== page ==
How punters fare overall at the Cheltenham Festival is largely dependent on how well the market leaders perform over the course of the week, with the raucous scenes in the winner’s enclosure following the success of a favourite a sure sign that the bookies may soon be emptying their satchels.
Then of course there are times when you can hear a pin drop as the winner crosses the line as punters try to figure out exactly what just happened…
We’ve got a host of Cheltenham Festival tips and previews to help you pick out some big-odds winners, and indeed information about the latest Cheltenham offers and free bets to help you stack the odds in your favour.
But without further ado, here’s our rundown of the five biggest shocks from the 10 most recent Cheltenham Festivals.
5. 2010 Racing Post Plate – Mister McGoldrick 66/1
In terms of his starting price, number five on our list is actually the biggest shock in any festival race over the past decade. Unlike the other entries on our list though, the victory of the Sue Smith trained 11 year old – in the race now known as the Brown & Merriebelle Advisory Plate – came in a handicap, and as we all know, strange things can happen when it comes to Cheltenham Festival handicaps.
Hailed as little more than a Wetherby specialist, unlikely to appreciate the switch back to Cheltenham’s undulations, Mister McGoldrick was the outsider of 22 when the field went to post for this one.
Outsider or not, there was no fluke about this, as Dominic Elsworth drove his mount to a 13 length success. For those willing to look a little further back through the form book, Mister McGoldrick did have a little bit of previous at the Cheltenham Festival, having finished third in the Queen Mother Champion Chase in 2006.
4. 2017 Queen Mother Champion Chase – Special Tiara 11/1
From the biggest priced runner on our list, to the shortest, the shock here was not so much that Special Tiara won the race; the jaw-dropping aspect was what became of the favourite– and shortest priced runner of the entire 2017 Festival – Douvan.
Arriving on a 14-race winning streak, Douvan was sent off at odds of just 2/9 to win the Champion Chase and thoroughly expected to turn this into a procession. The writing was on the wall a long way from home though for those to have taken the plunge at such short odds, as Douvan produced a laboured display in seventh.
As opposed to the anticipated one-horse race, we were instead treated to one of the most thrilling finishes of the Festival as two-time third placed finisher in the race, Special Tiara, clung on by a head from Fox Norton.
3. 2014 Gold Cup – Lord Windermere – 20/1
Speaking of exciting finishes, the climax to the 2014 Gold Cup is tough to beat when it comes to excitement and drama, with just 1 ¾l separating the first four home.
The vast majority of the talk in the build-up centred around the defending champion and 6/4 favourite, Bobsworth and Paul Nicholl’s King George hero, Silviniaco Conti. All looked to be going as predicted approaching the last with the two main protagonists well to the fore and looking set to duel it out. Following the final flight though the complexion of the race changed dramatically, as first Bobsworth wilted under the strain, and then Silvinaco Conti began to wander all over the track on the run in. This was to be a race for the closers, as On His Own, The Giant Bolster and Lord Windermere finished in turbo charged fashion.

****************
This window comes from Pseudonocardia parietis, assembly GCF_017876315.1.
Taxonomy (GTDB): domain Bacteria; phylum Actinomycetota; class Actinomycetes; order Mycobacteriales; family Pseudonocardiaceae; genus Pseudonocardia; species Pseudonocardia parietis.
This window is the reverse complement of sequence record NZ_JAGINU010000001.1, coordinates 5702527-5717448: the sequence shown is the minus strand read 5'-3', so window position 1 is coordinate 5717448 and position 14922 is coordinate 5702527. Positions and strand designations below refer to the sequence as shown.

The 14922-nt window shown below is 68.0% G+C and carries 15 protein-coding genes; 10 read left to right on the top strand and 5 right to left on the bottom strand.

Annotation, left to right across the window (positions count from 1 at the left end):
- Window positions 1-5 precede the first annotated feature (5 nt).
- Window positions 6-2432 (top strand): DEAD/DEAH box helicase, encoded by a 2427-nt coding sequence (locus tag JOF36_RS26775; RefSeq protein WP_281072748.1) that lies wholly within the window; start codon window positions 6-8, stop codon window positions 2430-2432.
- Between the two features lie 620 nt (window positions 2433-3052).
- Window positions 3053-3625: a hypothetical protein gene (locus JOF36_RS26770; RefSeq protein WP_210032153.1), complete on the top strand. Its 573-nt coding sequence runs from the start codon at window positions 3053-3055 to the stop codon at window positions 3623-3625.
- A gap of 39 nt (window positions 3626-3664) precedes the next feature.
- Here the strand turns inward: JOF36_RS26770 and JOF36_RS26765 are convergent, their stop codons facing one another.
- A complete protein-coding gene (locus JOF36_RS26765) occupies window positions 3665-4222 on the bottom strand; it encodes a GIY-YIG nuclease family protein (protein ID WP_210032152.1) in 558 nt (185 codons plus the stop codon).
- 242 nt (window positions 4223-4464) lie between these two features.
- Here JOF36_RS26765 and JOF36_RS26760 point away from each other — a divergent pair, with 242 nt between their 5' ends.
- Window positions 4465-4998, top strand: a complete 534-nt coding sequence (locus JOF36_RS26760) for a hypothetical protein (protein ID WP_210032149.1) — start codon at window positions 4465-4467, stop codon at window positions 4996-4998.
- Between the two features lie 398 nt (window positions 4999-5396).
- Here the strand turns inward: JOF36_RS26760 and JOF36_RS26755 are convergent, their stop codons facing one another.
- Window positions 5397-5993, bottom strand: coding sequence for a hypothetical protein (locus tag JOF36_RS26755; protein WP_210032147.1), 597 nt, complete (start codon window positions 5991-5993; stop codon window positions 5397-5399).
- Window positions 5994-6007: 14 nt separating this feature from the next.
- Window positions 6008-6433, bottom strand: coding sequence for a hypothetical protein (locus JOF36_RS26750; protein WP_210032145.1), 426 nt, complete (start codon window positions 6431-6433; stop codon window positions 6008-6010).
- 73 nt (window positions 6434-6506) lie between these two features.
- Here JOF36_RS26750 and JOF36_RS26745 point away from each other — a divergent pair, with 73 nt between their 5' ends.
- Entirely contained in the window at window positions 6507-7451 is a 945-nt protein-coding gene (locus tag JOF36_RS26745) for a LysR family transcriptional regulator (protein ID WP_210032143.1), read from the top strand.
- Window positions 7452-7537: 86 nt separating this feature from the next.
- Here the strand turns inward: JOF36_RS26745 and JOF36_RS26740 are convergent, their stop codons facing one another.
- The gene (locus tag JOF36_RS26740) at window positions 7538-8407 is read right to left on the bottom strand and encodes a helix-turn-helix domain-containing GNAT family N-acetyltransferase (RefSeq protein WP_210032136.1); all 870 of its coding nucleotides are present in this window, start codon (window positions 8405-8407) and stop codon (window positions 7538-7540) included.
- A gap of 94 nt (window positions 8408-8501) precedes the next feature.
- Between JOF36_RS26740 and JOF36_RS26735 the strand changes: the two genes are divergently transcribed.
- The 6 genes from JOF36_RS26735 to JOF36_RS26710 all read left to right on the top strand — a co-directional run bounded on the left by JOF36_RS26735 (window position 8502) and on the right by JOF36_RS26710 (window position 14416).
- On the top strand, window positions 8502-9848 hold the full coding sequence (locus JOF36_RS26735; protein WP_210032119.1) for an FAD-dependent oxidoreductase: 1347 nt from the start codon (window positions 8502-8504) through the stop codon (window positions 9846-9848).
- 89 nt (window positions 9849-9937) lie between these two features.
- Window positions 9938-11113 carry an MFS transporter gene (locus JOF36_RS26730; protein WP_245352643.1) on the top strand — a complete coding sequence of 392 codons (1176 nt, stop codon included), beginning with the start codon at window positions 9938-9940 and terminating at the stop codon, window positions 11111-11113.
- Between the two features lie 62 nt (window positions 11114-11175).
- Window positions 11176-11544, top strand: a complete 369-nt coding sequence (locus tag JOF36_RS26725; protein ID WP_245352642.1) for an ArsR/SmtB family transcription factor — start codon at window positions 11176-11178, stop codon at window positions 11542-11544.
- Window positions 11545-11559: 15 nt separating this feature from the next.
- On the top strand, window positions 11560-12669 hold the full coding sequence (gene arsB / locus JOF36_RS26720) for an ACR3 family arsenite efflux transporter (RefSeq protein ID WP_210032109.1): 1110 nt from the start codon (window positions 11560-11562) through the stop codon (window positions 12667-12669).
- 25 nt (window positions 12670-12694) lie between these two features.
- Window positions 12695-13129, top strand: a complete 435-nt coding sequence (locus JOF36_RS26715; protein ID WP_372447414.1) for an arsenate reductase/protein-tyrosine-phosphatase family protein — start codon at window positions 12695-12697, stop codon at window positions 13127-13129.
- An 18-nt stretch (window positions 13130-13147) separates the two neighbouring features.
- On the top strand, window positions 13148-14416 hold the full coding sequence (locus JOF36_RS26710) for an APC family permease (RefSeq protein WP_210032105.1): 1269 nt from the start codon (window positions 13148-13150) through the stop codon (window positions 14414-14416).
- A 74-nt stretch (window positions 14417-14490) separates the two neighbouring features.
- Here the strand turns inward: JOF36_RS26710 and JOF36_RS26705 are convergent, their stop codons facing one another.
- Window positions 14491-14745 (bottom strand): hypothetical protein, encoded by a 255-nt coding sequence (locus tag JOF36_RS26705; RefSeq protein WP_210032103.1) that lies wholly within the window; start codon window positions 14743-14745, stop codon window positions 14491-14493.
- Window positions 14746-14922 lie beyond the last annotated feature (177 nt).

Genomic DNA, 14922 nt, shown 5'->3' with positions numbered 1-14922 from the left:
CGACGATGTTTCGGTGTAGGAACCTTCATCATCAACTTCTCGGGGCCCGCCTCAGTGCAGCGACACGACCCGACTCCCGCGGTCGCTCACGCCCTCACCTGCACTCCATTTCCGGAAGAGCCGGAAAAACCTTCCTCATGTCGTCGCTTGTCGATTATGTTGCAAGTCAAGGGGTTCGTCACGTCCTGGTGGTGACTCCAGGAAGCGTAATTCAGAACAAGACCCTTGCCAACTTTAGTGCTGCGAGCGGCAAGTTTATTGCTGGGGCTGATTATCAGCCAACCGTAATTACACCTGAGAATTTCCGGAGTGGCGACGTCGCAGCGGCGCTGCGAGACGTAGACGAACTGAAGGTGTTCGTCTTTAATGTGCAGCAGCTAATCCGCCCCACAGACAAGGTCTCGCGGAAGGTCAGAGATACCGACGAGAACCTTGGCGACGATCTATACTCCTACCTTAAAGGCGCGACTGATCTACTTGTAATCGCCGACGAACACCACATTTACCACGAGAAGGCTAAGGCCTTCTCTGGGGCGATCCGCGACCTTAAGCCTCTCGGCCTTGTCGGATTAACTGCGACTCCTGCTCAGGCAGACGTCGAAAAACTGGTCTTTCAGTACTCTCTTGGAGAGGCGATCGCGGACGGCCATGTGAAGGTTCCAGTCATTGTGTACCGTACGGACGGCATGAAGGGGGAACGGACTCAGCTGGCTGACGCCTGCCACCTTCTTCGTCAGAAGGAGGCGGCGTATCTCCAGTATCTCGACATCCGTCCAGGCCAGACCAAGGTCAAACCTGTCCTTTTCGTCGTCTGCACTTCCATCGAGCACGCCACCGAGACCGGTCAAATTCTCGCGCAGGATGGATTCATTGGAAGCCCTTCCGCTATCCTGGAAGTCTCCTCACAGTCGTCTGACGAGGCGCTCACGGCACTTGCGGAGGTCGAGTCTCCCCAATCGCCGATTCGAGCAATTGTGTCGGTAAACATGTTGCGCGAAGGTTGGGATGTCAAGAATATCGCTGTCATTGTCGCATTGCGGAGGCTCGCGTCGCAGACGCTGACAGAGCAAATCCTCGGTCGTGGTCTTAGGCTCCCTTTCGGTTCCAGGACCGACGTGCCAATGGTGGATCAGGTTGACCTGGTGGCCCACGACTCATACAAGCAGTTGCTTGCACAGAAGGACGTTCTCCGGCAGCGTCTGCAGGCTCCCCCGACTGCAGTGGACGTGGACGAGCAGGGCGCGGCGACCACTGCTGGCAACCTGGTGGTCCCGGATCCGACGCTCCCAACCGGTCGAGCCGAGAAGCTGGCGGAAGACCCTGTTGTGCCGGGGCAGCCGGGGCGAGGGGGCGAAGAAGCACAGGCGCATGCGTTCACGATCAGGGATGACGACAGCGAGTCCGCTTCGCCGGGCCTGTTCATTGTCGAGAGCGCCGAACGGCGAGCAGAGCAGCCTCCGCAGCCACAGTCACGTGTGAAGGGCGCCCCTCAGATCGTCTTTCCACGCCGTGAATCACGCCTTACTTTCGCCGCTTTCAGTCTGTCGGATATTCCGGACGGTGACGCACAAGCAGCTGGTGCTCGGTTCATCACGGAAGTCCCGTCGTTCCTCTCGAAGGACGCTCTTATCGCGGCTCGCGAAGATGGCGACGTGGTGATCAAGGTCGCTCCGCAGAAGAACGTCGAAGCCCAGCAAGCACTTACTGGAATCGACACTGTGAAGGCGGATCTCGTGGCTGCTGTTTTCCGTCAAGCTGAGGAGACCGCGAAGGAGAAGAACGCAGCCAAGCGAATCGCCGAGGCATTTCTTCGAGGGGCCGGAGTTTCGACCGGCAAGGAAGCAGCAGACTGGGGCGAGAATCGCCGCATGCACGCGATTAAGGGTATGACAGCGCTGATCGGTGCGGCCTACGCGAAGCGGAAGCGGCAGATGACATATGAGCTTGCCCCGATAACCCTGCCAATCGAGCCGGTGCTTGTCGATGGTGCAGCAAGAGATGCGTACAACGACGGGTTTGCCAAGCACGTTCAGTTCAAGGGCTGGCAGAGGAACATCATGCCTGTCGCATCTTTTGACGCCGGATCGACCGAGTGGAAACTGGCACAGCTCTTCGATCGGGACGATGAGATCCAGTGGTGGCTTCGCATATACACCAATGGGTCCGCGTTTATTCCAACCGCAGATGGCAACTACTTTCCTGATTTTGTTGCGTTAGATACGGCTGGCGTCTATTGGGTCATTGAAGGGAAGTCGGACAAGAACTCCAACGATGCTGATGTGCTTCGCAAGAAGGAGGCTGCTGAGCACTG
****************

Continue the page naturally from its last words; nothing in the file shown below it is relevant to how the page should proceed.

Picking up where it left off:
When the verdict came it was Jim Culloty – who won the race three times as a jockey aboard Best Mate – who was celebrating as his Lord Windermere got up to win by a short head.
2. 2010 Champion Bumper – Cue Card 40/1
Hard to believe now, but Cue Card – now a nine time Grade 1 winner, and one of the most popular horses in training – really was sent off at a massive 40/1 ahead of the 2010 Champion Bumper.
Having won his only previous start by an easy six lengths, there was no good reason for Colin Tizzard’s runner to start at such a big price. Easy to say now of course. With the limited form on offer, the Bumper is however traditionally one of the tougher Festival races to assess, and punters simply weighed the Irish form of the likes of market leader, Shot From The Hip more highly, leaving Cue Card largely forgotten in the market.
Given what we know now, it comes as no surprise that Cue Card proved much too good for his rivals, but it certainly drew a few gasps from the crowd on the day, as he simply pulverised the opposition by a thumping eight lengths.
1. 2014 Arkle Chase – Western Warhorse 33/1
Whereas Cue Card undoubtedly has scaled the heights following his debut Cheltenham Festival success, the same certainly can’t be said for all Festival winners. Take for example David Pipe’s, Western Warhorse.
Headed into the 2014 Arkle on the back of a narrow – and clinging on – win in a Class 3 Novice contest at Doncaster, the general consensus was that he was there to simply make up the numbers. With the likes of Champion Hurdler, Rock On Ruby, future Champion Chaser, Dodging Bullets and Champion Bumper and Supreme Novice’s Hurdle winner, Champagne Fever amongst the opposition, its hard to argue with that assessment even now.
He only made it the track once more in his career, when beaten out of sight at Aintree, but on that day in March he was too good for them all, getting up in the dying strides to win by a head from joint favourite, Champagne Fever. No fizz for backers of the jolly, but no doubt a few temperatures did rise as punters tried to work this one out.